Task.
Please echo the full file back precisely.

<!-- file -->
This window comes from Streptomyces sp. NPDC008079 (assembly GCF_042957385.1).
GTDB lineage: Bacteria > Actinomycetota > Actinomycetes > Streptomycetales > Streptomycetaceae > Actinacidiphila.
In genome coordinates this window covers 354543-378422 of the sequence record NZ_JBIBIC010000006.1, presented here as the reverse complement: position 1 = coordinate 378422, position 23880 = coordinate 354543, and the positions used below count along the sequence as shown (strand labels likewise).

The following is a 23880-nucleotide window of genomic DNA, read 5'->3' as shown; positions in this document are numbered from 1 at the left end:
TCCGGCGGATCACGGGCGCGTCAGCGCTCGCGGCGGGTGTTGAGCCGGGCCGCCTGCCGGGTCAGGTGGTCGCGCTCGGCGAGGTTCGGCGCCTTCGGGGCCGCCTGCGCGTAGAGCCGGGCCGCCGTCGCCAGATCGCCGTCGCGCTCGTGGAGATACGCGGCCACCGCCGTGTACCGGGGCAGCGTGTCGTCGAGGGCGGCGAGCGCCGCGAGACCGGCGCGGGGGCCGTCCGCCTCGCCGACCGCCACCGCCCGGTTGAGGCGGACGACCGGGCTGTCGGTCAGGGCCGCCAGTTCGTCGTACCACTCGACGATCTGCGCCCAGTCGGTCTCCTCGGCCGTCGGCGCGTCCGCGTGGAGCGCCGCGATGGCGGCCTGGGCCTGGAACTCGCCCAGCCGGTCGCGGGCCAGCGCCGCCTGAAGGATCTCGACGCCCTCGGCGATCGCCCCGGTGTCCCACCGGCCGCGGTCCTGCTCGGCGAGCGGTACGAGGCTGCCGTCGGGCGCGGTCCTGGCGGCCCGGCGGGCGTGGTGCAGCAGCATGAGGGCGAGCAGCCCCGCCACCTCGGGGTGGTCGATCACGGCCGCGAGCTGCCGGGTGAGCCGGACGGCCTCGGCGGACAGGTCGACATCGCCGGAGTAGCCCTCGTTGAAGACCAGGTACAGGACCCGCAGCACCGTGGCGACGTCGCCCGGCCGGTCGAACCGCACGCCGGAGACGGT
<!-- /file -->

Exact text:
This window comes from Streptomyces sp. NPDC008079 (assembly GCF_042957385.1).
GTDB lineage: Bacteria > Actinomycetota > Actinomycetes > Streptomycetales > Streptomycetaceae > Actinacidiphila.
In genome coordinates this window covers 354543-378422 of the sequence record NZ_JBIBIC010000006.1, presented here as the reverse complement: position 1 = coordinate 378422, position 23880 = coordinate 354543, and the positions used below count along the sequence as shown (strand labels likewise).

The following is a 23880-nucleotide window of genomic DNA, read 5'->3' as shown; positions in this document are numbered from 1 at the left end:
TCCGGCGGATCACGGGCGCGTCAGCGCTCGCGGCGGGTGTTGAGCCGGGCCGCCTGCCGGGTCAGGTGGTCGCGCTCGGCGAGGTTCGGCGCCTTCGGGGCCGCCTGCGCGTAGAGCCGGGCCGCCGTCGCCAGATCGCCGTCGCGCTCGTGGAGATACGCGGCCACCGCCGTGTACCGGGGCAGCGTGTCGTCGAGGGCGGCGAGCGCCGCGAGACCGGCGCGGGGGCCGTCCGCCTCGCCGACCGCCACCGCCCGGTTGAGGCGGACGACCGGGCTGTCGGTCAGGGCCGCCAGTTCGTCGTACCACTCGACGATCTGCGCCCAGTCGGTCTCCTCGGCCGTCGGCGCGTCCGCGTGGAGCGCCGCGATGGCGGCCTGGGCCTGGAACTCGCCCAGCCGGTCGCGGGCCAGCGCCGCCTGAAGGATCTCGACGCCCTCGGCGATCGCCCCGGTGTCCCACCGGCCGCGGTCCTGCTCGGCGAGCGGTACGAGGCTGCCGTCGGGCGCGGTCCTGGCGGCCCGGCGGGCGTGGTGCAGCAGCATGAGGGCGAGCAGCCCCGCCACCTCGGGGTGGTCGATCACGGCCGCGAGCTGCCGGGTGAGCCGGACGGCCTCGGCGGACAGGTCGACATCGCCGGAGTAGCCCTCGTTGAAGACCAGGTACAGGACCCGCAGCACCGTGGCGACGTCGCCCGGCCGGTCGAACCGCACGCCGGAGACGGT